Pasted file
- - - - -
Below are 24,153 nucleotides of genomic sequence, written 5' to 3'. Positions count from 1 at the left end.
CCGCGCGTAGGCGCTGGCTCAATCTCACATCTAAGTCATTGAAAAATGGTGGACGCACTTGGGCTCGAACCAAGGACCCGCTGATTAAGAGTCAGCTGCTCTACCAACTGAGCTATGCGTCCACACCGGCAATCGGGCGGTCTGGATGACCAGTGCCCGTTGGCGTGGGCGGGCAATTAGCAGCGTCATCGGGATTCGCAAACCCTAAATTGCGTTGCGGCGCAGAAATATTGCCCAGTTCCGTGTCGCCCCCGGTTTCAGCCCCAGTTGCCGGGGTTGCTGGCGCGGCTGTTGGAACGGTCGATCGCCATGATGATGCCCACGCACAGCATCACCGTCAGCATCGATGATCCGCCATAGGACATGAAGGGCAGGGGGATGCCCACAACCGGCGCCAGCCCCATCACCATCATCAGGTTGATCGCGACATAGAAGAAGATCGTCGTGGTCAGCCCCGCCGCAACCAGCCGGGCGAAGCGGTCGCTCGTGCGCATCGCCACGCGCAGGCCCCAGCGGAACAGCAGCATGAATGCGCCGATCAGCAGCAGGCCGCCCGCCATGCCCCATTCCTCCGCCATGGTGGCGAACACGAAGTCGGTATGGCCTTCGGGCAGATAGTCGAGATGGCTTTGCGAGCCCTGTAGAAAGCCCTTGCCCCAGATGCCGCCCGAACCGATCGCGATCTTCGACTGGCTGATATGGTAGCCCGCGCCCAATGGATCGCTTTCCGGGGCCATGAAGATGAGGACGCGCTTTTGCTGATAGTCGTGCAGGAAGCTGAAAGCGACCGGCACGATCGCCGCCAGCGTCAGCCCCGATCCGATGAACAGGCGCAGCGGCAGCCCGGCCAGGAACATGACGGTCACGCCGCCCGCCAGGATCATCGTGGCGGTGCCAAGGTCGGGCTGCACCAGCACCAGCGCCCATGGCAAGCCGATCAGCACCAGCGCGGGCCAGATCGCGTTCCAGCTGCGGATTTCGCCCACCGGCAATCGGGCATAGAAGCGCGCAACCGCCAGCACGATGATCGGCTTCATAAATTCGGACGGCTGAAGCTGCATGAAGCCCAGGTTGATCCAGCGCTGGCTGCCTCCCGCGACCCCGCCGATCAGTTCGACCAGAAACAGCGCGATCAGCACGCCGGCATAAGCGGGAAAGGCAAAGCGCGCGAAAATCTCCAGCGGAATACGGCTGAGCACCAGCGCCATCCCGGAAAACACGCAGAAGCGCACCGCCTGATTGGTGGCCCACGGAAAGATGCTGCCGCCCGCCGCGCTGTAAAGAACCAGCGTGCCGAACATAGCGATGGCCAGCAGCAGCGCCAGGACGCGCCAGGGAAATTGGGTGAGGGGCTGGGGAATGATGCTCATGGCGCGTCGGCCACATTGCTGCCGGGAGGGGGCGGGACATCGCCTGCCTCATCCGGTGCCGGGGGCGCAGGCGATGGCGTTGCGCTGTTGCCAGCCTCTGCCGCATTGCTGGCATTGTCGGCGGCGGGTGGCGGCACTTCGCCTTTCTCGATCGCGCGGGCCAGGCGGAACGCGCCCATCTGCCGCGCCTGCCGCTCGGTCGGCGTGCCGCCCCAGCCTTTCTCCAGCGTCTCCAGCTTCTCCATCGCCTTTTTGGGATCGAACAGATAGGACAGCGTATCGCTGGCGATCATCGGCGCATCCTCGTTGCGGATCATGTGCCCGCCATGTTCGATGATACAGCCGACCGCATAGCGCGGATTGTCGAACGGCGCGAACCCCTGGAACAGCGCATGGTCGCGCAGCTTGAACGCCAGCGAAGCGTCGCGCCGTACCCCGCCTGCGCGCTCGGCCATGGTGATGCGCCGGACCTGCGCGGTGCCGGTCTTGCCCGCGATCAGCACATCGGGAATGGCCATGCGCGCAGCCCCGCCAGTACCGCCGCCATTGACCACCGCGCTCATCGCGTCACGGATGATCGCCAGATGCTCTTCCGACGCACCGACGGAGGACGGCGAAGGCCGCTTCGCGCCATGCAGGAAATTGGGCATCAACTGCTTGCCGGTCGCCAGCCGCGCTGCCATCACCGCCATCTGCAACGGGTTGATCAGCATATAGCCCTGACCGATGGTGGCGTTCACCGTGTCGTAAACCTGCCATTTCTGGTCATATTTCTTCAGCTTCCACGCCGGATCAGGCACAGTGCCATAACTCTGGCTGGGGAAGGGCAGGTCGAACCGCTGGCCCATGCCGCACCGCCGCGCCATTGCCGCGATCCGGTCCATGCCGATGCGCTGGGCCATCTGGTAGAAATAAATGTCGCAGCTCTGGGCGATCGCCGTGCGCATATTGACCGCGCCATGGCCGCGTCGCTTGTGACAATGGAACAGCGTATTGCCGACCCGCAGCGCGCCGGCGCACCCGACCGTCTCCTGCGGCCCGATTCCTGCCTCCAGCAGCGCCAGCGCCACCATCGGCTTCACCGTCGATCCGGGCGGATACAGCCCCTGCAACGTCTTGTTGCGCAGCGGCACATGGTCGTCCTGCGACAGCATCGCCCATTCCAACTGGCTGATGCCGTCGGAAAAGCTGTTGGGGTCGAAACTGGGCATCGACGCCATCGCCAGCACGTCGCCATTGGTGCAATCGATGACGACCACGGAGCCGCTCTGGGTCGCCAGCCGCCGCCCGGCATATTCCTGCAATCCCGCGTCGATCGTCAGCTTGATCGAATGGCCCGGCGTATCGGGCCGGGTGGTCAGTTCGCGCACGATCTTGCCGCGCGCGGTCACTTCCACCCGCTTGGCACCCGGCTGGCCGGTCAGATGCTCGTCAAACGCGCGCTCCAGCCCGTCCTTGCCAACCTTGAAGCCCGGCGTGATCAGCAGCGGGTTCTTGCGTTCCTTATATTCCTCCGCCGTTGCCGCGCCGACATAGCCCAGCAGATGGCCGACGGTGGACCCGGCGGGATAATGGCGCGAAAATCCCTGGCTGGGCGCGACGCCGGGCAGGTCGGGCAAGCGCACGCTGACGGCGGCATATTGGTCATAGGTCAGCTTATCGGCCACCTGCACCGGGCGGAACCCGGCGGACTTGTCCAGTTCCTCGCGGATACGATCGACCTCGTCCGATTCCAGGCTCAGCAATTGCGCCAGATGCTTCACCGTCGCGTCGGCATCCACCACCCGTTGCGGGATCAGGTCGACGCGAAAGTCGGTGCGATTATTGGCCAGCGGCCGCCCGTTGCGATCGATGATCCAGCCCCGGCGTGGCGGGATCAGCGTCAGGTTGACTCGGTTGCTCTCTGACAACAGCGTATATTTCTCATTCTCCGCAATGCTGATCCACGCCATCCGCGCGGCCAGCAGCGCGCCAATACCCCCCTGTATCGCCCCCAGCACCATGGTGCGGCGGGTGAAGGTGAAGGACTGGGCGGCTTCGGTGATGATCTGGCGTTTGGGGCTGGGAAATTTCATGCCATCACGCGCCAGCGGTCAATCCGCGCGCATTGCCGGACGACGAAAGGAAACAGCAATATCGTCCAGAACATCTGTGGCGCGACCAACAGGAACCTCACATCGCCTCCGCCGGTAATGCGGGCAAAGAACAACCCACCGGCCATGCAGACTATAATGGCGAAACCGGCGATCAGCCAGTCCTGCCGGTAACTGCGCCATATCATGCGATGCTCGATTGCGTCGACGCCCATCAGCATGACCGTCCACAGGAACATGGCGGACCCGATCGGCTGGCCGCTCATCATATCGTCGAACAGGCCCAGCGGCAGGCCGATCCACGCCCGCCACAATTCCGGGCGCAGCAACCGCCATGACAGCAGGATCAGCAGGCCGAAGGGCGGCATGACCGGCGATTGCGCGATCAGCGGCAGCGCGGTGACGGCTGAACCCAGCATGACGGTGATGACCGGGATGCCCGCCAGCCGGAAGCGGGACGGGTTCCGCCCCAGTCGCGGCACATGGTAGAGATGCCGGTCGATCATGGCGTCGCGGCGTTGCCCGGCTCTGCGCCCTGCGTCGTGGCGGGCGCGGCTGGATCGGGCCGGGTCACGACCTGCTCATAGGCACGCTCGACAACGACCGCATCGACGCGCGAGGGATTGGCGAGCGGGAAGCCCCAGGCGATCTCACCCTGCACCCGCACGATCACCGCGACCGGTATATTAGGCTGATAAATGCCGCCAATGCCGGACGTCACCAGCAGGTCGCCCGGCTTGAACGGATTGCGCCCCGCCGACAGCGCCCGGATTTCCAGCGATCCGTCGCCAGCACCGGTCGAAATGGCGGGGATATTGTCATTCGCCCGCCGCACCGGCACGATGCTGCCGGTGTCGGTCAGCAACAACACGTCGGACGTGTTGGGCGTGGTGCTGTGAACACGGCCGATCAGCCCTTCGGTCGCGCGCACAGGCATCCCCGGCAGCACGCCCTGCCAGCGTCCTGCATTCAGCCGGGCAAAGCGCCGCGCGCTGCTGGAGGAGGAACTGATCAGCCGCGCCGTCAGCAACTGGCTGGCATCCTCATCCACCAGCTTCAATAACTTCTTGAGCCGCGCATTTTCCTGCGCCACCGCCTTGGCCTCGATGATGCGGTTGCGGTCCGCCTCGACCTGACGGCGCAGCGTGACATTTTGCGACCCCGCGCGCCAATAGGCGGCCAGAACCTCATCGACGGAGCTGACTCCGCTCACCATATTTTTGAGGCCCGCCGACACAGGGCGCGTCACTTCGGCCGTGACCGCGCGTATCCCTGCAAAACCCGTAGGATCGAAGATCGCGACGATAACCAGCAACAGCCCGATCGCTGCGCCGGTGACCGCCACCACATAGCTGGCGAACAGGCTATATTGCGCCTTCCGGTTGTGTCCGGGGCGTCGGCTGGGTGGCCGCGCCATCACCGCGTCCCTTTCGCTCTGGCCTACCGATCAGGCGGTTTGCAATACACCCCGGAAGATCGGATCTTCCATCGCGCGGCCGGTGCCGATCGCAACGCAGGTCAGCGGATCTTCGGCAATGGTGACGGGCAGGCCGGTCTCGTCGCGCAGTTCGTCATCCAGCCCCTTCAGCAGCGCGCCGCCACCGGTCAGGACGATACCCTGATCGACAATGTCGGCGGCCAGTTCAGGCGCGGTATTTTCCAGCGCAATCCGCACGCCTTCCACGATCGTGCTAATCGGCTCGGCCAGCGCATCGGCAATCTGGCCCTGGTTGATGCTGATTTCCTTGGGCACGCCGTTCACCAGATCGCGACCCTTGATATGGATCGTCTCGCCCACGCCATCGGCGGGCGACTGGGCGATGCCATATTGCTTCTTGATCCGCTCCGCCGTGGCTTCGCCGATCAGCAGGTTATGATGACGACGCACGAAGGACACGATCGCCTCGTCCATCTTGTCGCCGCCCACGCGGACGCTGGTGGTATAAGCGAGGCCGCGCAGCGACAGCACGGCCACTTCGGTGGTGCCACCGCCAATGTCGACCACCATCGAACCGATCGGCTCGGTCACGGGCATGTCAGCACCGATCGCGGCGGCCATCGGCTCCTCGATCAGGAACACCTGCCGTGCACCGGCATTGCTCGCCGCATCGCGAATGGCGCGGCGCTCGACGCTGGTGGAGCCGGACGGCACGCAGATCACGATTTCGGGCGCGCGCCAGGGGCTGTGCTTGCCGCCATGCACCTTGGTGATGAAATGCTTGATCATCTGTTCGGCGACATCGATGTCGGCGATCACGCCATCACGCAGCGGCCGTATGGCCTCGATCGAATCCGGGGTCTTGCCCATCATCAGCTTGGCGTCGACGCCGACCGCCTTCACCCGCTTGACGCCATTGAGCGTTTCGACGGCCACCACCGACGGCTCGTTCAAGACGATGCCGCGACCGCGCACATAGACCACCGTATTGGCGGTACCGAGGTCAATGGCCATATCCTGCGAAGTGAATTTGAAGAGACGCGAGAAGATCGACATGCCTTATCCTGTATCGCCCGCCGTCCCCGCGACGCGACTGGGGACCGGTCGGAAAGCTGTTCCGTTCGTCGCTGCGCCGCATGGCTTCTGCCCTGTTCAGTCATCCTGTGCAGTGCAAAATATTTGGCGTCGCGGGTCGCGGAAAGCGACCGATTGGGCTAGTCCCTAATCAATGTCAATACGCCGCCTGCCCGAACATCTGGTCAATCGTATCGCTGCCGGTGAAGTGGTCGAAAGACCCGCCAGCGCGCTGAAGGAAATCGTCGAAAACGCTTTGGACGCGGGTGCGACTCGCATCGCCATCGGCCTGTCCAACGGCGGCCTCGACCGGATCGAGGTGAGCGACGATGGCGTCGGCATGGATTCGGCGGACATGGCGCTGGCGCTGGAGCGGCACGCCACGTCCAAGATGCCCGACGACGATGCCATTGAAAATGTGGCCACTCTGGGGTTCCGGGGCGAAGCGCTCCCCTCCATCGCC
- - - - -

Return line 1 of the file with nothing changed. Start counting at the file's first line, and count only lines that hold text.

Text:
Below are 24,153 nucleotides of genomic sequence, written 5' to 3'. Positions count from 1 at the left end.